Screenshot from 2013-03-14 17:30:10I’ve written about the Portal Advisory Group before.  Affectionately known as PAG, it’s a group that will assist us with setting priorities for the Portal, starting from the premise that the portal is a tool which we know HMC has not used to its full capacity. The group will guide CIS and the College in improving and expanding use of the portal.

The following people have all agreed to participate and I am grateful to them.

Mark Ashley (Registrar, Chair)
Lauren Kim (Assoc Registrar)
Susan Selhorst (CIS)
Cindy Abercrombie (CIS)
Paul Steinberg (HSA)
Vatche Sahakian (Physics)
Tim Hussey (OCA Communications)
Jennifer Greene (OCA Communications)
Guy Gerbick (DOS)
Scott Martin (BAO)

We are also seeking one or two students to help with this initiative.

The first meeting is being scheduled for just after Spring break.

I look forward to good outcomes!

Faculty Computing Survey Results

survey-300x224In late Fall 2012 the computing committee ran a survey of faculty, asking three questions about information technology at HMC.

About 50 faculty responded to the questions, and almost everyone wrote a few lines of comments in response to each question – in addition to giving scores.

Question 1: How satisfied are you with the current teaching services provided by the CIS (e.g. Sakai, portal, classroom support, labs, etc…)?

- Average letter grade: B- (2.57/4.00, 54 respondents)

Question 2: How satisfied are you with the other services offered by the CIS (email, research related services, laptop/desktop support, etc)?

- Average letter grade: B- (2.69/4.00, 55 respondents)

Question 3: How satisfied are you with the current computing services offered by your own department (e.g. email, website, lab, course support, etc)?

- Average letter grade: C+ (2.35/4.00, 49 respondents)

The spread of each score was roughly 0.50/4.00, with a bigger spread for the third question.

The committee summarized by saying that things have improved and are going in the right direction, but that there is still work to be done.

The computing committee members this year are:

Vatche Sahakian (Chair)
Alfonso Castro
Weiqing Gu
Jacob Bandes-Storch ’14
Joseph Vaughan

The committee made four recommendations of its own and added more recommendations coming from the Faculty Executive Committee. You can read the full report, with my responses to each recommendation at the following URL (HMC Credentials required to access the document):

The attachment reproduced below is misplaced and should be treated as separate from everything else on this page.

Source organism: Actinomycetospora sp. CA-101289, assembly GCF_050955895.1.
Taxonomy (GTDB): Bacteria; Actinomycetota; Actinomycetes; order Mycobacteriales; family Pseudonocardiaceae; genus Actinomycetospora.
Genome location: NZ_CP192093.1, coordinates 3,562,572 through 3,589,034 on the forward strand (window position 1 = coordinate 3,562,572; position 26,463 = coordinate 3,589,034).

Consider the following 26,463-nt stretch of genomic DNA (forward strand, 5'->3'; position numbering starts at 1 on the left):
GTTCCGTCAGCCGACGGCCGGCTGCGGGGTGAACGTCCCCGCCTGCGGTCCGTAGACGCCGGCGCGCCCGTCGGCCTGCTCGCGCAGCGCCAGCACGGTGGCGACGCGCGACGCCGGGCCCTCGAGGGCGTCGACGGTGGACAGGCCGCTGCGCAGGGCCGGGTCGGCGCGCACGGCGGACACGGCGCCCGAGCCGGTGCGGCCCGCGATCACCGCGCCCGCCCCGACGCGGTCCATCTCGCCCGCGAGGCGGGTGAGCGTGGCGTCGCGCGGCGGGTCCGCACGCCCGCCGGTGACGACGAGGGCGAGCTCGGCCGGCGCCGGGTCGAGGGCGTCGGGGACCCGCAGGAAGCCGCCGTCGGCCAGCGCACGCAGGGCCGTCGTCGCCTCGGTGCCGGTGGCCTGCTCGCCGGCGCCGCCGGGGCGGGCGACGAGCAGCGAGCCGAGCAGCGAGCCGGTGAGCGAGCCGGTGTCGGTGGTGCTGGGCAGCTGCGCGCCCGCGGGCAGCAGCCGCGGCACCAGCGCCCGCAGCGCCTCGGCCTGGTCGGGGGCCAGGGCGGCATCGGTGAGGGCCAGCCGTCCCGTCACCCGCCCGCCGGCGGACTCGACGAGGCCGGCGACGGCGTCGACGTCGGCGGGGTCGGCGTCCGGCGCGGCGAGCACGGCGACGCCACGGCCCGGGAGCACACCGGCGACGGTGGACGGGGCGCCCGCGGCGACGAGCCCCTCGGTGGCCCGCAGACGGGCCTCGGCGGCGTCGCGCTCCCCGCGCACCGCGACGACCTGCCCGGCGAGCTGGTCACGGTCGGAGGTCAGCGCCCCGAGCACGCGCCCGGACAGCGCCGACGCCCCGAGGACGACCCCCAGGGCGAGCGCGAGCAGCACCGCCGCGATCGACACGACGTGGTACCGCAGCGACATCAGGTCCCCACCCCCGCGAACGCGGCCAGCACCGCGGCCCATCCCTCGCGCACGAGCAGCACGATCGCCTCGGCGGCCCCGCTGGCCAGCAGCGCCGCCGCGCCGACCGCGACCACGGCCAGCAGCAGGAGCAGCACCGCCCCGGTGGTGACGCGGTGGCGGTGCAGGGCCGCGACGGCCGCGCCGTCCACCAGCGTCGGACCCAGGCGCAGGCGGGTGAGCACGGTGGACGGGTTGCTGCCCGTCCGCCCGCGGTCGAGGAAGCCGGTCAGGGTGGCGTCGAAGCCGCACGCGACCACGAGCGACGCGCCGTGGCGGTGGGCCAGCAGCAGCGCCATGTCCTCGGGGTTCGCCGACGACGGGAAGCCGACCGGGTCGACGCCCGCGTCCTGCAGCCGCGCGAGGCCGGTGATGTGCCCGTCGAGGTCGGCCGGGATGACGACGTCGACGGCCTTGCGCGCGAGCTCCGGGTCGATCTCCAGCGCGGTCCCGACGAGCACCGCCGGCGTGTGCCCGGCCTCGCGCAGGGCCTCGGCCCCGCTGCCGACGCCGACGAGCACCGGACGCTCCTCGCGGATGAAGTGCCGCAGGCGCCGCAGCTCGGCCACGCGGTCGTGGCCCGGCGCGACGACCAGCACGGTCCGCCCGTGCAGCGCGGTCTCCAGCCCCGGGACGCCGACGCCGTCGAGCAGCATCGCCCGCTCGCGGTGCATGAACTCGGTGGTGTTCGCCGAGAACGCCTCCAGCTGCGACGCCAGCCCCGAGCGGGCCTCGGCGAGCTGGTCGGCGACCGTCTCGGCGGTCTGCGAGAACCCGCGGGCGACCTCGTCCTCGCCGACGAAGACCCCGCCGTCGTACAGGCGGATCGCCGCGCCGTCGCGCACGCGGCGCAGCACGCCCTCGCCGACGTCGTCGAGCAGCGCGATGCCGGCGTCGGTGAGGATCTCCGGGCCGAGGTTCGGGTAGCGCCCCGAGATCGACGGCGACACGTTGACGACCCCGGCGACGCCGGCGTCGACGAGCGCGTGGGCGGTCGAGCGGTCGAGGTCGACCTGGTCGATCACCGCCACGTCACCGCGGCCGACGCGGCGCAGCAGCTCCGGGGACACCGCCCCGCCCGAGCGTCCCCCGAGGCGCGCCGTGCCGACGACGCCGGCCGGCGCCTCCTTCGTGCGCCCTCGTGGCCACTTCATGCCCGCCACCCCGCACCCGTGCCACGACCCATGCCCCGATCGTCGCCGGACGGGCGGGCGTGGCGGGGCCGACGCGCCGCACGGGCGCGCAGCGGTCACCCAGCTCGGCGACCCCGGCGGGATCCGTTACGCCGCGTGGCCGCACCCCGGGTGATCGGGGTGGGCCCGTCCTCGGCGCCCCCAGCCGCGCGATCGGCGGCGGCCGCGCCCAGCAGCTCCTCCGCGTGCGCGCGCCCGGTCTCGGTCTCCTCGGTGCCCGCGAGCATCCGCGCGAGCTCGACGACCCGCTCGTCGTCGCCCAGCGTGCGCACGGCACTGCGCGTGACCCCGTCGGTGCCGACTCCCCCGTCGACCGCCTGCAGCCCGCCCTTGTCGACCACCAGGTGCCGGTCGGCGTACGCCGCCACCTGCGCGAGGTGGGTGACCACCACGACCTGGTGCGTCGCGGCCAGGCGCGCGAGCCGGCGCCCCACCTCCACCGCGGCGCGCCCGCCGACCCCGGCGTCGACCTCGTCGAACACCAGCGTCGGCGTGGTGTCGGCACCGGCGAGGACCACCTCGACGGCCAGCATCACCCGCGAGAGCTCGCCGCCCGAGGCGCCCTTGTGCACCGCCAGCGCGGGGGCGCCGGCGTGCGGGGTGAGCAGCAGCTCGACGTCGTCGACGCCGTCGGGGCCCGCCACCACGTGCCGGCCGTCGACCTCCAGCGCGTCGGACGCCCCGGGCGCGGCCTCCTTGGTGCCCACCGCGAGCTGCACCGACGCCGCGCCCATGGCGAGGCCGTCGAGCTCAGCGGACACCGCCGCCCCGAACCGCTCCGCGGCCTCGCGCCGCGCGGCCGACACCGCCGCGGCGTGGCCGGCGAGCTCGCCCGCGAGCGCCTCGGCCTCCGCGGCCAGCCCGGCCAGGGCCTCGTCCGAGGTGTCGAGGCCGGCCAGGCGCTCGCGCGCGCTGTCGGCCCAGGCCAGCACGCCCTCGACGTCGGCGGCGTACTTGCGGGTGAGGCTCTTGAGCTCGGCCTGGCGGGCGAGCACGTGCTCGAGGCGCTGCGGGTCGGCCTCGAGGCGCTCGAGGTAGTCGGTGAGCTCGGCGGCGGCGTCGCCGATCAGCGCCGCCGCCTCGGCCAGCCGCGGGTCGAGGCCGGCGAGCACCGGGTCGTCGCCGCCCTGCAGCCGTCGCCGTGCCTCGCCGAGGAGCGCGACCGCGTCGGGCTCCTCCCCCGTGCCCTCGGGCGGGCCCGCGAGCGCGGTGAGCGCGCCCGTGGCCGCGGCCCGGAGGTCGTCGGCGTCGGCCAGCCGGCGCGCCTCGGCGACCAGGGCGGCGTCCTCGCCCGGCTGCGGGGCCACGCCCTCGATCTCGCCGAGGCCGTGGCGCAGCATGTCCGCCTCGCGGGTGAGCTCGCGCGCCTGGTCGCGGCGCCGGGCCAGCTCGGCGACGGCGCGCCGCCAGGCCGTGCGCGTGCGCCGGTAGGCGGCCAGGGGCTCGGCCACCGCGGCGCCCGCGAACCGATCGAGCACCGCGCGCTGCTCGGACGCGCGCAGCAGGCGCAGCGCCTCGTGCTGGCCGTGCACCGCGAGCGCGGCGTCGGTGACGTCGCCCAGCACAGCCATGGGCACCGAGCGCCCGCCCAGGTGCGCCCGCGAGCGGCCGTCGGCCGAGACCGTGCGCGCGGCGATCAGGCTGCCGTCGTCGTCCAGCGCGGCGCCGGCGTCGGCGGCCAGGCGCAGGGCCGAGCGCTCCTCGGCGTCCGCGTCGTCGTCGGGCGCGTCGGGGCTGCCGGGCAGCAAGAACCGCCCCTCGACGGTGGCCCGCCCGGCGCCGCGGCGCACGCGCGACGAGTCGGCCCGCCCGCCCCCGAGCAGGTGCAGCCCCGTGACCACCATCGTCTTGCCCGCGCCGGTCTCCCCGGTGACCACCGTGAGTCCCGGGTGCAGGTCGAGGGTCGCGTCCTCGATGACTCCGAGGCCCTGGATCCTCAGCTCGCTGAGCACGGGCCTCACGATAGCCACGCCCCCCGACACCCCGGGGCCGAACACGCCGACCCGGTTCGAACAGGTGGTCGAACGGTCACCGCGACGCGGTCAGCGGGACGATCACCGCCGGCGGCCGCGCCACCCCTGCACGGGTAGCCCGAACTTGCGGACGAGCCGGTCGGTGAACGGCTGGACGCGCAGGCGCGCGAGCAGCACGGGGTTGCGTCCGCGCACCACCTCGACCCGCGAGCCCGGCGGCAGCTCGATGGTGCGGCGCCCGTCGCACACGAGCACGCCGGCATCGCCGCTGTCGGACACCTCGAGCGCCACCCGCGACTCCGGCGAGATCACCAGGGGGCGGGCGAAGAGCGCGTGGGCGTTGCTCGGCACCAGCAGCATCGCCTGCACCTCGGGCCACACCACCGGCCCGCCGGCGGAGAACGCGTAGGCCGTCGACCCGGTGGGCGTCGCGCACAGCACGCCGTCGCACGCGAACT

http://goo.gl/oqxiF

December 2012 Update from the CIO

HolidayCard_2 This is the final update from the CIO for 2012.

Getting ready for the TLB.
That shiny new building will be ours in a mere 203 days.  CIS is working hard on preparations for our part in getting a building like this open. The things we are working on include:

  • Network within the building
  • Campus network to support the new building
  • Changes to the network to support the new uses of vacated space
  • AV services in the building, which will include “simulcasting” and (hopefully) videoconferencing from some of the rooms
  • Three “technology rich” classrooms to augment or replace the Learning Studio Classroom resource
  • As we get closer to the data we will need to be planning for moving computers for people moving into the building and all the moves that are triggered by it (in Kingston, Parsons and Olin)
  • Digital signage in the building

This is quite a list!  It is work we are (happily) undertaking in addition to the normal work of a Spring semester.  Please keep this in mind, especially if you are thinking of an IT project for 2013.  We’d love to hear about it soon.

Infrastructure
I mentioned last month that we had contracted with SIGMAnet to help us with a review of our wired and wireless networks, which will form the groundwork for a longer term comprehensive network plan.  We recently received a draft of the review of the wired network and will be presenting the results in an update to the Board in January.  In part thanks to the report, we have begun preparations for upgrading the campus network core in order to accommodate the new building.
In the past couple of weeks two intercollegiate committees  approved our proposal for major changes to the network beyond the Claremont Colleges that connects us to downtown Los Angeles and the greater internet.  Working with Los Nettos, our regional network provider, we will be purchasing equipment and fiber runs that will increase the diversity and redundancy of the network, and greatly reduce the risks associated with single points of failure.